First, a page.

This billionaire is paying tuition for young women who escaped Boko Haram
The Austin-based investor pledges support to all others who will hopefully be set free
Nearly three years ago on the night of April 14, 2014, 276 school-aged girls were kidnapped from a boarding school in the town of Chibok in Borno State, Nigeria. Nigerian terrorist group Boko Haram claimed responsibility for the kidnapping as a bargaining tool for the release of several jailed militants. Since the initial capture, 21 girls have escaped. Although this is certainly good news, it's only the first of many steps toward rebuilding the lives of the young women who have seen and experienced unimaginable trauma. How do they begin to pick up the pieces of their lives? What practical steps must be taken to ease their difficult transition? Billionaire Robert Smith is invested in providing practical resolutions to these questions.
The Austin, Texas-based founder of enterprise software investment firm, Vista Equity Partners, has committed to paying for tuition, housing, meal plans and other related expenses for the 21 adoptees of the Nigerian government to attend the prestigious American University of Nigeria in Yola, as well as 3 other women in the Chibok community. According to the News Agency of Nigeria, Garba Shehu, Senior Special Assistant on the Media to Nigeria’s President, announced that the American magnate offered to take responsibility for these girls and all others who will hopefully eventually be set free.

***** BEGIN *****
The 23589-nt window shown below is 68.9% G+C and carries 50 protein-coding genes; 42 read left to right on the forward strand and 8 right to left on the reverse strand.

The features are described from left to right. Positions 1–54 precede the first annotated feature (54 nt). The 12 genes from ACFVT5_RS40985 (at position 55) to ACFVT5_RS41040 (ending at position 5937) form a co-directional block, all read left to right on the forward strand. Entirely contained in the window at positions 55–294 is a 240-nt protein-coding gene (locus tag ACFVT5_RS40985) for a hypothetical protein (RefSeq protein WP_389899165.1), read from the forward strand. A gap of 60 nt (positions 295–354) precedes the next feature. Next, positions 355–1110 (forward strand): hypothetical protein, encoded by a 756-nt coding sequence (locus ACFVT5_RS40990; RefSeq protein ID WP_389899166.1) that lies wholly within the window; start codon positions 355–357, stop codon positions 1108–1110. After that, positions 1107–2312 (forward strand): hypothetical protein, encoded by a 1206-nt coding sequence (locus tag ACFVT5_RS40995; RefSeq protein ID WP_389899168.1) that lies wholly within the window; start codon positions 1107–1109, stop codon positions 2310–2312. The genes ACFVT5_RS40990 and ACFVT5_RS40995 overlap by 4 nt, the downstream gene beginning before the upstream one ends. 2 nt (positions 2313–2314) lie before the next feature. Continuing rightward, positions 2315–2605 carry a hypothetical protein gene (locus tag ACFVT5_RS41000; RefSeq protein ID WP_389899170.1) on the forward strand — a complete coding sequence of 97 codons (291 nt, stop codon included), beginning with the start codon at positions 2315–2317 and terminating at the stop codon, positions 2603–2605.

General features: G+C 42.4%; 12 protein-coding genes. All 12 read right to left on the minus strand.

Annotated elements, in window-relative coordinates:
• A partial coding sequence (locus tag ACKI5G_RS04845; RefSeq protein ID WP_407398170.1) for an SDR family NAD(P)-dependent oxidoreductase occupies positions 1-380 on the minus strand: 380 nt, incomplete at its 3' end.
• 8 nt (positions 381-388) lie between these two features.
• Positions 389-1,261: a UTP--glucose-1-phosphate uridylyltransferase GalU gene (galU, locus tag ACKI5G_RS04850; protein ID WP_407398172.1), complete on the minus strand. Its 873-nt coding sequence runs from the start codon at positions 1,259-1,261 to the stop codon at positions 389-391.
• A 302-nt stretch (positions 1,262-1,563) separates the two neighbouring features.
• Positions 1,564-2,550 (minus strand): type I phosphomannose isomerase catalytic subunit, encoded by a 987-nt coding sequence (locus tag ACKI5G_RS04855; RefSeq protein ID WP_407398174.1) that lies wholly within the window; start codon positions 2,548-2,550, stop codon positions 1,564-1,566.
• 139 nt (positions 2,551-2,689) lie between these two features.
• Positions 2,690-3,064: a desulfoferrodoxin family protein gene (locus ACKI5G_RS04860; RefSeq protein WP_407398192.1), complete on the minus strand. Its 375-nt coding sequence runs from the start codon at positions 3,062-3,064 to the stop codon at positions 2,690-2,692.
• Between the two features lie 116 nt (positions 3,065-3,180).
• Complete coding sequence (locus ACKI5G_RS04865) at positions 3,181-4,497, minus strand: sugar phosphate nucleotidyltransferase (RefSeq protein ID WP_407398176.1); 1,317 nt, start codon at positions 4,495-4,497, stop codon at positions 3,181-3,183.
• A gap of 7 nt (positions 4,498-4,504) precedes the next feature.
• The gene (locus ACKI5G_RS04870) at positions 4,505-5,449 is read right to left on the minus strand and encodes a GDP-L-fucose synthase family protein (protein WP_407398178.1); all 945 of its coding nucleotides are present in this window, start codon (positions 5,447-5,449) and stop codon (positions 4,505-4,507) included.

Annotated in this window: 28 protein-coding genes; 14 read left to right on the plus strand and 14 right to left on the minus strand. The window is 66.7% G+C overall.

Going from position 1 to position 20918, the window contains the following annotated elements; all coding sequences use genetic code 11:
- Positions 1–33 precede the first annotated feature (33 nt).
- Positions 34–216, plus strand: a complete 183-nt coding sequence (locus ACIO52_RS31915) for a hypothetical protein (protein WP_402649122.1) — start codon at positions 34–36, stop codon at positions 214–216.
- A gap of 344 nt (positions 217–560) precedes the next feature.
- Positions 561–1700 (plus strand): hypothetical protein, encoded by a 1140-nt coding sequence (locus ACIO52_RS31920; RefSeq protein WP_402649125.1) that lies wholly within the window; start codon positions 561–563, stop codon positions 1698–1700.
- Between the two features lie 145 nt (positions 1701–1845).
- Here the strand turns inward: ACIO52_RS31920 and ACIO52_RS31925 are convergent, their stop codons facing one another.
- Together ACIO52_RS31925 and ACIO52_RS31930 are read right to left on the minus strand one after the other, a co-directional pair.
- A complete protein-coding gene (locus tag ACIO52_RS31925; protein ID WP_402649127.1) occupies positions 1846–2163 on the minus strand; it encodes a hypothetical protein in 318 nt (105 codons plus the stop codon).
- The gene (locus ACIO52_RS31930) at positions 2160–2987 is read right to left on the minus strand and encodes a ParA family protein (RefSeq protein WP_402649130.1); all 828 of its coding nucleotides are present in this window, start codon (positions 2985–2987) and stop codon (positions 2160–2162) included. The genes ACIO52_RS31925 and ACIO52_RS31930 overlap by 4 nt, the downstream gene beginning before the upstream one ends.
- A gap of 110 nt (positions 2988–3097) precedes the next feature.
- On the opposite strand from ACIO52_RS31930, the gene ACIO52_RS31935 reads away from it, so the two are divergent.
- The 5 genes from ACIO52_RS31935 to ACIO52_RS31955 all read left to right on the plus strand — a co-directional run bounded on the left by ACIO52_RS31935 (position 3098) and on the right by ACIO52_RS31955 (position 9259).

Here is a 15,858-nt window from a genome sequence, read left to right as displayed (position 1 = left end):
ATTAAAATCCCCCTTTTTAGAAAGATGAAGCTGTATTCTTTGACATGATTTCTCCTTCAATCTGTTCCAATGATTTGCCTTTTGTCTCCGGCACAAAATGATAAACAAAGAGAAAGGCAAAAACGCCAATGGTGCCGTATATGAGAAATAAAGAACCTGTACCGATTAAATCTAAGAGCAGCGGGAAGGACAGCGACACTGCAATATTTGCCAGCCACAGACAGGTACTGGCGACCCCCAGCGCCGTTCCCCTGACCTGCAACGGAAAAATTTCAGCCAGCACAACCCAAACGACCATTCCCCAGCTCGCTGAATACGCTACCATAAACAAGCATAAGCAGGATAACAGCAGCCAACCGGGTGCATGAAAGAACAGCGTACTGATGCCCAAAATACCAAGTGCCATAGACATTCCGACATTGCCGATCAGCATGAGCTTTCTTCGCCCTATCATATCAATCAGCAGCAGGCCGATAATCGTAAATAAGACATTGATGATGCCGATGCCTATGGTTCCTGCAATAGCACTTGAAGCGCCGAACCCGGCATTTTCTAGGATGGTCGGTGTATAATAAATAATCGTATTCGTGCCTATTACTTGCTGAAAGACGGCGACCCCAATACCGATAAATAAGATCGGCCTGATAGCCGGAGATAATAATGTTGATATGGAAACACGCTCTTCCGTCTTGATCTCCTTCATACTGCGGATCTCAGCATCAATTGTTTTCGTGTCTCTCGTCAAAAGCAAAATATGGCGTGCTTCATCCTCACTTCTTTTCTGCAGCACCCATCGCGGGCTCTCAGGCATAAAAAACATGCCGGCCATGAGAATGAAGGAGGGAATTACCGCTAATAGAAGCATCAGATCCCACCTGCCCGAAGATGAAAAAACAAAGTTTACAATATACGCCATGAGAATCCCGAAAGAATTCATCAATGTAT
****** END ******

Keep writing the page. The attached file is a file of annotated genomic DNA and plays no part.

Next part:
Smith, who currently ranks as the 268th richest person in America, is no stranger to philanthropy. As founder of Project Realize, his mission is to combine the best elements of the American free enterprise system with the core American ideals of giving back and lifting others up. The impact of this most recent investment will be felt in the lives of these young women and their communities for many generations to come.
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